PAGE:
Home Gallery Blog Contact

Artist's Statement

My interest in making art didn't begin until mid-life. At that point I began a journey as a sculptor, working in stone or metal to create forms I find beautiful, interesting, or entertaining.

I'm inspired by ideas as varied as physics and gargoyles, and I seek to express these ideas through the creation of art that highlights the best aspects of the medium in hand. Thus, In many cases, my work is also an exploration of the medium itself, which often leads me to abstract forms where the nature of the material can be featured. I suspect this media-driven approach will be part of my practice indefinitely since I am always learning new things, even from materials I have worked many times before.

With stone - a material I find highly sensuous when properly polished - I strive to balance the form with the innate features of the medium itself, such as colour, figuring, fissures, mass, and so on. Since each stone comes with a unique combination of traits, I cannot imagine being bored by the process. Metal, in comparison, lets me use its flexibility to create shapes that are impossible in stone, and it comes with an entirely different set of choices around finish and colour, so I have a different balance to strike in the final work. I have visions in which I combine metal and stone - and possibly ceramics or casting - to achieve things I cannot accomplish in a single medium. These await only studio space where such work is possible.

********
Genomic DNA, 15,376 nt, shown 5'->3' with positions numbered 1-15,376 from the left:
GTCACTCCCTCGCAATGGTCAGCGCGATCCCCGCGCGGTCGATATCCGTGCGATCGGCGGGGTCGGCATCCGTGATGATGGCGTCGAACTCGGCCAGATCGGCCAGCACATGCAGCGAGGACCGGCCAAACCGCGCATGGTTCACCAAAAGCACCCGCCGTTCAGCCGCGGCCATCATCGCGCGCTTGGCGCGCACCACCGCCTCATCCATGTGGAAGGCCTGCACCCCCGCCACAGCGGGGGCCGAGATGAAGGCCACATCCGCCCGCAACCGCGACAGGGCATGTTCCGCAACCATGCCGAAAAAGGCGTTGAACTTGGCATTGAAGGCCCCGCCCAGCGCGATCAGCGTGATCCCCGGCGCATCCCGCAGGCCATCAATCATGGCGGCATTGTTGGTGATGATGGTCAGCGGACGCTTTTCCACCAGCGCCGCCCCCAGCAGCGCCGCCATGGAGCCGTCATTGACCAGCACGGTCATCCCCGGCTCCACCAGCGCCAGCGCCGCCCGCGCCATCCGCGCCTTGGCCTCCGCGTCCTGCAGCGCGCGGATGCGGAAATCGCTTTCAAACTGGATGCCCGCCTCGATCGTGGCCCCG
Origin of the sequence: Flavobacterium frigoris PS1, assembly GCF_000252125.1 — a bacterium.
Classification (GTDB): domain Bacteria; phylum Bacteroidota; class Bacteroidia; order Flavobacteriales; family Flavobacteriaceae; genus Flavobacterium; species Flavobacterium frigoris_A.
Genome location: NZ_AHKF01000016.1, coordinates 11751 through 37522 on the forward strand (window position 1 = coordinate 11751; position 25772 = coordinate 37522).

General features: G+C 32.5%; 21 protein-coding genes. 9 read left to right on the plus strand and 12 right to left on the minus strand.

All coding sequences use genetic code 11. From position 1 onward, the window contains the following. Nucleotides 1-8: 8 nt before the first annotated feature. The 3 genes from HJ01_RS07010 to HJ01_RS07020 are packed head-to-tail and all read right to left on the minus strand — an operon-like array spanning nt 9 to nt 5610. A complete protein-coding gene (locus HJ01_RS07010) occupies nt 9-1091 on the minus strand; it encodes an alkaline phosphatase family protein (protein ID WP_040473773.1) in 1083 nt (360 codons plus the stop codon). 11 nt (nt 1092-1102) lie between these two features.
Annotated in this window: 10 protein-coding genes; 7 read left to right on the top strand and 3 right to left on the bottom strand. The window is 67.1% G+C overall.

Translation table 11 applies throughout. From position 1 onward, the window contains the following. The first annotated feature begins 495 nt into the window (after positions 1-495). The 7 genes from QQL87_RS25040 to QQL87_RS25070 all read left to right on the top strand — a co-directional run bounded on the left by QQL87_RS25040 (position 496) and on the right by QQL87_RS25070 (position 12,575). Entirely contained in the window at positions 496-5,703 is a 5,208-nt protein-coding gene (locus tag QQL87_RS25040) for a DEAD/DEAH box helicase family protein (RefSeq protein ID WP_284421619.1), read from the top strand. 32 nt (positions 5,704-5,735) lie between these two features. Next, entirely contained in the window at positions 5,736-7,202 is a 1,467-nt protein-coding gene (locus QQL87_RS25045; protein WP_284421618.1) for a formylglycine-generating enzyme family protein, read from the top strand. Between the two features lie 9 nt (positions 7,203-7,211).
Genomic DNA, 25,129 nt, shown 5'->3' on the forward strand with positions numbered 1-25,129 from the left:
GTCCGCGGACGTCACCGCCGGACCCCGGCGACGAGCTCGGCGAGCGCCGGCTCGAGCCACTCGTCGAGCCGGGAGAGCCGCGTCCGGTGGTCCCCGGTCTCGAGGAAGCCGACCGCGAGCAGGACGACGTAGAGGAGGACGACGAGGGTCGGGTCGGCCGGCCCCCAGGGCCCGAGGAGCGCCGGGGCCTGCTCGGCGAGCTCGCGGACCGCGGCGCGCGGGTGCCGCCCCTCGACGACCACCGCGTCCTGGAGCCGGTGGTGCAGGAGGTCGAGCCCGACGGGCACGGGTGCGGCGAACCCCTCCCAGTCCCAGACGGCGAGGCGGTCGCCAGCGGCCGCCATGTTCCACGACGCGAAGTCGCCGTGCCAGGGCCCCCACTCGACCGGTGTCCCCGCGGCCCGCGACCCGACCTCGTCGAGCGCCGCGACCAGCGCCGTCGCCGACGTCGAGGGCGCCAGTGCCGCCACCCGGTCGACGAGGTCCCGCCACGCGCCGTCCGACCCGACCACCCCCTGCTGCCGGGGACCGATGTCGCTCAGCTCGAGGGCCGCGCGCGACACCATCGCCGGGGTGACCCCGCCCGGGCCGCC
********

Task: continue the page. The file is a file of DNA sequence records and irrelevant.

I am most inspired by some of the great masters. Michelangelo's Brutus gives his subject an enigmatic quality that still haunts me years after seeing the piece, and his Prisoners are a master class in stone sculpture all by themselves. For detail and delicacy in stone, nothing I know of compares with Bernini's Daphne and Apollo. More recent artists whose work I admire include Leonardo Nierman and Barbara Hepworth, whose non-representational works explore sculptural form in fascinating ways. I also find great beauty in the work of many First Nations artists. Bill Reid's Raven and the First Men is an excellent example, in all its various incarnations.

In the end, my goal is the creation of the work. While I strive to make the end results attractive in various ways, the process of creation is key, and as such it is my primary motivator.